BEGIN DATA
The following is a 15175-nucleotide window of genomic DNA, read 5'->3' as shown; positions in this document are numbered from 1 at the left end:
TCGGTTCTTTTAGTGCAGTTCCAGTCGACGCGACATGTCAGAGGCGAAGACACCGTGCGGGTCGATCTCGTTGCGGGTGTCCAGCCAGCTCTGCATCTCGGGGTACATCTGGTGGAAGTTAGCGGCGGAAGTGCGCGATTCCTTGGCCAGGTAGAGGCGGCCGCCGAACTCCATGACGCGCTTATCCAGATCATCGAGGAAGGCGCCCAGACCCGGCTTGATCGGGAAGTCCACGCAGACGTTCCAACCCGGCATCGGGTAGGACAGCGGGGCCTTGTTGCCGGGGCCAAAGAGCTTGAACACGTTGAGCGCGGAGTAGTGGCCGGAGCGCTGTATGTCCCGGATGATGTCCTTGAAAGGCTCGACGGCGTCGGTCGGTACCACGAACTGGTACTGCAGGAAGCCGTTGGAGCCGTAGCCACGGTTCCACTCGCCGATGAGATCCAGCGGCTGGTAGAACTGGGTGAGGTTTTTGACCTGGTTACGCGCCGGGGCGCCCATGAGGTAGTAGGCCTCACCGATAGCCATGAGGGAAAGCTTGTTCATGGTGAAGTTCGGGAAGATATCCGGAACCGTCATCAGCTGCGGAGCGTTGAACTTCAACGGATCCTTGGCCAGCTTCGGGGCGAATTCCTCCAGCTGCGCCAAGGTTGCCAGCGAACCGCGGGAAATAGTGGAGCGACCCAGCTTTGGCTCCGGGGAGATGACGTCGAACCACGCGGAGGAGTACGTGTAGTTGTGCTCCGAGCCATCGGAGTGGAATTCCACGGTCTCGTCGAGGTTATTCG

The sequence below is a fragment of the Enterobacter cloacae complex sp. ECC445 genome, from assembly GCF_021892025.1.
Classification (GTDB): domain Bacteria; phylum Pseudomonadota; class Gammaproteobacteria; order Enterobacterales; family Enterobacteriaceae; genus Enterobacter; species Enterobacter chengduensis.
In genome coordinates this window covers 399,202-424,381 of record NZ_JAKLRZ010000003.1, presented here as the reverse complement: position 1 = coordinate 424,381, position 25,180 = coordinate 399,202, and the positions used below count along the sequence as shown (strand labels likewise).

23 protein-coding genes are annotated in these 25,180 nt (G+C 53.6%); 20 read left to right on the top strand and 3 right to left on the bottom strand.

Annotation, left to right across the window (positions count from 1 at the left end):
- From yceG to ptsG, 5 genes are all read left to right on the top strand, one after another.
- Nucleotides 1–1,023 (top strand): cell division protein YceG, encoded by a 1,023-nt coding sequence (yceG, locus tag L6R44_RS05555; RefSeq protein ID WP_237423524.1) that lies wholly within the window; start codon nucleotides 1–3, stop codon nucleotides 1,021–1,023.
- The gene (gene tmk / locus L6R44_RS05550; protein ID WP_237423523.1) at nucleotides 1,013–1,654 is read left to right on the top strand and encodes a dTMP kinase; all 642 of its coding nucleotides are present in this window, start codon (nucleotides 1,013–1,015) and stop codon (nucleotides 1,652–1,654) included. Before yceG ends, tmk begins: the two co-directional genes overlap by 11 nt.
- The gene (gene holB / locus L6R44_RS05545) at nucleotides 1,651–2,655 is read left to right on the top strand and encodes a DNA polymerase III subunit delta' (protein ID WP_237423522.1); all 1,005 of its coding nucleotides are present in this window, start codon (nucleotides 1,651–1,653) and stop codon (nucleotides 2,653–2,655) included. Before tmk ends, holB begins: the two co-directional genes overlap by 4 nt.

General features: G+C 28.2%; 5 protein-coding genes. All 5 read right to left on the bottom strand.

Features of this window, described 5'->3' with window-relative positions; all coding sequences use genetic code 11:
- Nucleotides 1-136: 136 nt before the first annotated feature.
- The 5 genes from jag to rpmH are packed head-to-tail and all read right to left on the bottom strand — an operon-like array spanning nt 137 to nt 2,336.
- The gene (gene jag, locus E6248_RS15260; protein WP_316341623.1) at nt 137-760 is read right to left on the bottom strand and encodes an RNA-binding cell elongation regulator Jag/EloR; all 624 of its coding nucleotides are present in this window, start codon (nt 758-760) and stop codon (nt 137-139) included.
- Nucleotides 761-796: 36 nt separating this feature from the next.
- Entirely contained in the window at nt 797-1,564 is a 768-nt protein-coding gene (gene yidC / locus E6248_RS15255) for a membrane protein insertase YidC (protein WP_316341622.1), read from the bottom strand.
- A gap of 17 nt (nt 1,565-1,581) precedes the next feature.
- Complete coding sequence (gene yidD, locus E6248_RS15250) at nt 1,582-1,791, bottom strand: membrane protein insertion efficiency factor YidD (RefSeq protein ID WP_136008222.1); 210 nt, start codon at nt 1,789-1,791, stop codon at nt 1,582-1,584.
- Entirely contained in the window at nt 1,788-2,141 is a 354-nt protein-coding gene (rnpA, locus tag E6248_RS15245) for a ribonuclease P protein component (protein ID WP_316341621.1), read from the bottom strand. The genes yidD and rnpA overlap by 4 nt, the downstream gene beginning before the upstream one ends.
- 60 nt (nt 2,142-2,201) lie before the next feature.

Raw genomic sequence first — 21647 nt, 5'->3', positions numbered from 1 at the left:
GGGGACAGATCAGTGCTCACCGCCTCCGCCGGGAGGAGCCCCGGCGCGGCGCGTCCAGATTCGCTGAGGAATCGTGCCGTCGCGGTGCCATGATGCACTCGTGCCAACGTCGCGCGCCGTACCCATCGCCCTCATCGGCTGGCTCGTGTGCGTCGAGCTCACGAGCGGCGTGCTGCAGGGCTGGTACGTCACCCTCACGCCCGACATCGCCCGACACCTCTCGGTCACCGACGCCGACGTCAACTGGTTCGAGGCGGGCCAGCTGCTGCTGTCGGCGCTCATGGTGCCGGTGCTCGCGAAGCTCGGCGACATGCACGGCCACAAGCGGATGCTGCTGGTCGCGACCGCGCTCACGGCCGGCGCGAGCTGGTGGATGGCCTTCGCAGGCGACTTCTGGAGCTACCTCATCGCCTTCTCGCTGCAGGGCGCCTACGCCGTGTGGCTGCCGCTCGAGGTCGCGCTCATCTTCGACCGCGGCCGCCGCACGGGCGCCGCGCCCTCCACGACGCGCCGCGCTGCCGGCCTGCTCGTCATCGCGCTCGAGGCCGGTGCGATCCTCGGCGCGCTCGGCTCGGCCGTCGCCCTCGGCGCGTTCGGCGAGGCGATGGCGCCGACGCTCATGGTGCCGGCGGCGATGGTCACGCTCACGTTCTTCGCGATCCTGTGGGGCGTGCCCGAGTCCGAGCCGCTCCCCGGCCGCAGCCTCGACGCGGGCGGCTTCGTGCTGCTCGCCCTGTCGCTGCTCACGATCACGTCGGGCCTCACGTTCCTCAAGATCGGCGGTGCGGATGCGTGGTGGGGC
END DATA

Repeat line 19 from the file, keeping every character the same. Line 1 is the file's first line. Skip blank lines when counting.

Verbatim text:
- A gap of 17 nt (nt 1,565-1,581) precedes the next feature.